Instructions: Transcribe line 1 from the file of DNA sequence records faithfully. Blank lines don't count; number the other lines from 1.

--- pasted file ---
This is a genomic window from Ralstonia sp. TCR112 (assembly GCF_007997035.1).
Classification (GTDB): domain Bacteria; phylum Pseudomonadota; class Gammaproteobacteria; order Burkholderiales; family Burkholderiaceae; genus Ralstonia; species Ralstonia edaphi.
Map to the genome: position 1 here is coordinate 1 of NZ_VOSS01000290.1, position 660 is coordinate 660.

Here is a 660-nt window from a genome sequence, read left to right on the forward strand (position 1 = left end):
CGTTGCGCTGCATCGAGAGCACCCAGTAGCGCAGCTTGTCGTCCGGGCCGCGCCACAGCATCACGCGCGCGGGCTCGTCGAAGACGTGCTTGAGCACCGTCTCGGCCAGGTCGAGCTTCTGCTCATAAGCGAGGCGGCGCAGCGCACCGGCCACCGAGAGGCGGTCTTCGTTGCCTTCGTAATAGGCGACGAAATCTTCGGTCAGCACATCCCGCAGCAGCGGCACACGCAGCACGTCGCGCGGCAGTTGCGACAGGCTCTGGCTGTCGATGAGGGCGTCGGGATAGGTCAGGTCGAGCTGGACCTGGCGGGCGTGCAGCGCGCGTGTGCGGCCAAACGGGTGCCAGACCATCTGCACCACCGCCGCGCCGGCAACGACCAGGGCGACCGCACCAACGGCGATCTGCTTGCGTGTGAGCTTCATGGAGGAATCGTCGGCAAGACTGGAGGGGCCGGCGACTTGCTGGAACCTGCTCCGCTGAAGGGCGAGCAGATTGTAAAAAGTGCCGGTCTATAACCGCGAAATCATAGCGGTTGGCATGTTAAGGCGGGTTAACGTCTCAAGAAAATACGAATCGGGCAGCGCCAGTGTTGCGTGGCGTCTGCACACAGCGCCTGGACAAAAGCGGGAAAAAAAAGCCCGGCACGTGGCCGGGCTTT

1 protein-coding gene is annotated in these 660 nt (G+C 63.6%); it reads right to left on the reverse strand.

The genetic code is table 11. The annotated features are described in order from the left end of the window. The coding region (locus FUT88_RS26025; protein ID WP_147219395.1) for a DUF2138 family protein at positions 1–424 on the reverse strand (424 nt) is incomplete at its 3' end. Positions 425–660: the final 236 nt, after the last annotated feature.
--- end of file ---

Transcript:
This is a genomic window from Ralstonia sp. TCR112 (assembly GCF_007997035.1).